Father, glum father
Tuesday 11 November 1997
It's not that Ardal O'Hanlon isn't exceedingly amenable. He is. Nor that he isn't clever and articulate. He is. But, as he sits, shoulders tensely hunched, and gazes with almost pathological interest in his shoes, you know he has compiled a hundred other places he would rather be. After going through all the usual interview exchanges we come to land "upon the misery of the human condition".
"You can think too much because ultimately you end up thinking about death which is not much good to anyone.
"If I'm ever left on my own with nothing to do that's where I will end up."
So is he the classic public comic, private depressive?
"No, I fight depression."
What would the "Tedheads" make of O'Hanlon's musings?
Acclaimed for his portrayal of the gormless priest, Father Dougal, in the Channel 4 series Father Ted, O'Hanlon was named the top Television Comedy Newcomer in 1995.
With filming about to commence on the third series its popularity shows no sign of abating, although O'Hanlon is still frequently called upon to defend it against charges of racial stereotyping.
"Only misguided and extremely sensitive people would ever draw those conclusions. Being Irish is incidental. It could be anywhere. You can't have a sitcom with dumb characters. It is a unique hybrid of surreal absurdist Irish humour coupled with the best of the British sitcom.
Surreal is the adjective most often used to describe O'Hanlon's own comic stand-up routine, a video of which was released today. He sums-up his style as: "Here's a joke. If you like it, good". Where other comedians might opt for political satire, his concerns are more off-beat ("Sheep get a lot heavier when they're wet").
Brought up in the village of Carrickmacross, O'Hanlon's father is Dr Rory O'Hanlon, the former Fianna Fail Minister of Health under Charles Haughey. "It was very weird growing up and seeing him being vilified in the papers for the health cuts. That always hurt me in a way. I never supported the party and he was always disappointed and would say, `But why'. It wasn't a personal thing, but I had no interest in it."
The middle one of six siblings he was sent to boarding school at 13. "Sex wasn't discussed but you knew it was something nefarious and forbidden. Up to a point, I thought I better not have it for a while in case I was struck down. There's a tremendously clear picture of Hell painted and it looks quite a scary place."
He only stopped attending church after he left home. "Then you have this tension with your parents that lasts about 20 years. They ring you up on a Sunday and ask, `Have you gone to Mass yet?' You go, `No' and when the phone goes down you can hear your mother sobbing." Yet he maintains that he is "delighted" he had a Catholic upbringing.
"You have a very strong sense of right and wrong. You think before you act. With everything. Will I eat now or should I hold off for another two hours? Should I have sex or should I wait another ten years?"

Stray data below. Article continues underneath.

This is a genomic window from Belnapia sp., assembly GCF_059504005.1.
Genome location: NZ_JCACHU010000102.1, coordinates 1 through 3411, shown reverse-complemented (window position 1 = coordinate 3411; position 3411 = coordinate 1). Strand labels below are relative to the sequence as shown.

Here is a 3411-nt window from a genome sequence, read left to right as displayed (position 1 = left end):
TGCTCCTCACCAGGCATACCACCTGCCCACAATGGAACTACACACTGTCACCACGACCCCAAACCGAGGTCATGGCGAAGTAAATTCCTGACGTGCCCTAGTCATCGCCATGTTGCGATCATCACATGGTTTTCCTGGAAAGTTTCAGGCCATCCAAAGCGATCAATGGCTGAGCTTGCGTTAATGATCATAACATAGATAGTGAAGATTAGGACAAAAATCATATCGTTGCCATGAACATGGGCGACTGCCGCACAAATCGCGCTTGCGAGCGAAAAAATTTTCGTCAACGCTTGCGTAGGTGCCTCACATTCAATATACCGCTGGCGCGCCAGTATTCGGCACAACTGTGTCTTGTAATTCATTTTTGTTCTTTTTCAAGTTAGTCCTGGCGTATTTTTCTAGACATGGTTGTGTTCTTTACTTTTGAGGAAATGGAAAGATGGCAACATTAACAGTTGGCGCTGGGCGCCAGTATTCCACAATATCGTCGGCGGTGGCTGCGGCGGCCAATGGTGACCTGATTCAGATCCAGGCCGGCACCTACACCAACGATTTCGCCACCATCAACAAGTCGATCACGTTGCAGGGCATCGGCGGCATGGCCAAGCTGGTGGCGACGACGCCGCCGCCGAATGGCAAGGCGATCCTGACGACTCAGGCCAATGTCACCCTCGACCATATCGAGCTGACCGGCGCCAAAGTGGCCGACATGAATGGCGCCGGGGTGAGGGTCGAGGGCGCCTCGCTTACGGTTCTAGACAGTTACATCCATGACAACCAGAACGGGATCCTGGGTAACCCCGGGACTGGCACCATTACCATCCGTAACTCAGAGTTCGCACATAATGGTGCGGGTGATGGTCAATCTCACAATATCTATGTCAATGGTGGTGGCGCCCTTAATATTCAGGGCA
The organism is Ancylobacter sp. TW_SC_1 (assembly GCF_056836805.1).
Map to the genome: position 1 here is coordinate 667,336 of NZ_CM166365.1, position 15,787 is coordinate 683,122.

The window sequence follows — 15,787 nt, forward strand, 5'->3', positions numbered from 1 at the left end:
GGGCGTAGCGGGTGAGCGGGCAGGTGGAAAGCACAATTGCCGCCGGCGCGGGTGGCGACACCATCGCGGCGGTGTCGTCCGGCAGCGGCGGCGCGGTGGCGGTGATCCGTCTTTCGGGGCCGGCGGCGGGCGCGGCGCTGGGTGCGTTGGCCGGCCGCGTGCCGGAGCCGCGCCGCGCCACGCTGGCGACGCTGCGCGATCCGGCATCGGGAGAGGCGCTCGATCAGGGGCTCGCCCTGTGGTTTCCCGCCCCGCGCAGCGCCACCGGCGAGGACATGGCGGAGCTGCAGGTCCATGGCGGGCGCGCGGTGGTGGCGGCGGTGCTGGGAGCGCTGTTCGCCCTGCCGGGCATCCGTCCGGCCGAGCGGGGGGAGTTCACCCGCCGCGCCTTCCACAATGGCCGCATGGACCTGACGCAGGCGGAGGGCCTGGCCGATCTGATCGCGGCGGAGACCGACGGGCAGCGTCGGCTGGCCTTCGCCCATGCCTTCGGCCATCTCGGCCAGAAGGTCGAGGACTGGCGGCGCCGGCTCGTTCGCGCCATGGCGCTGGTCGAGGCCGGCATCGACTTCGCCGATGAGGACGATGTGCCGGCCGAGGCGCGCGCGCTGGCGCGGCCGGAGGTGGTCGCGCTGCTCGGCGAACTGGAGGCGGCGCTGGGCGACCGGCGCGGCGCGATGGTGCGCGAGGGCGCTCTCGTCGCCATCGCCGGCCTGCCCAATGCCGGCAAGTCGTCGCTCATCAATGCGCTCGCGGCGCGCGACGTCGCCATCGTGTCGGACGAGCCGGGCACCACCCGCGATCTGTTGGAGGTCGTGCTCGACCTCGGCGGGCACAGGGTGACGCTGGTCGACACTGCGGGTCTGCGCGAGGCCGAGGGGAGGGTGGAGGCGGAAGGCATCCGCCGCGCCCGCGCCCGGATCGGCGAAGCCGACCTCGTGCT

A thoughtful individual, he concedes that on the moral issues such as abortion he is reluctant to step off the fence.
Comedy wasn't part of any game plan but after getting a degree in Media Studies at university in Dublin he and some friends set up the Comedy Cellar above a bar.
"I didn't think I was particularly good. I was doing it because I enjoyed it although I didn't think I had any prospects."
While his parents badgered him to go into law he spent several years on the dole and accepted the hardest gigs - including playing to prisoners - he could find.
After arriving in London four years ago and playing the Comedy Store he was, he says, left with "no ambition in life". Then came Father Ted. He thinks that in another few years. he'll probably return to Ireland along with his wife, Melanie, and daughter Emily, currently still only three months old.
"I love being a dad. I've never been happier." Was he at the birth? "Yes". His expression changes. And? "It was brutal, primitive, bloody, frightening and appaling. My arse, was it a mystical experience."
Despite his cult status, O'Hanlon says he is still "ambling along". "I've never made plans and I always trained myself not to expect too much." For the last few months he's been writing a novel which comes out next year. Meanwhile there are the roles that he's been offered since Father Ted to consider. "I don't have any confidence in my ability as a straight actor." But surely now he would relish the chance to play something other than gormless? "Why? My attitude is that we've got to learn to enjoy our misery a bit more," he adds barely able to disguise his relief - albeit in extremely polite fashion - that he can now go home.
`Ardal O'Hanlon Live', Polygram, pounds 13.99
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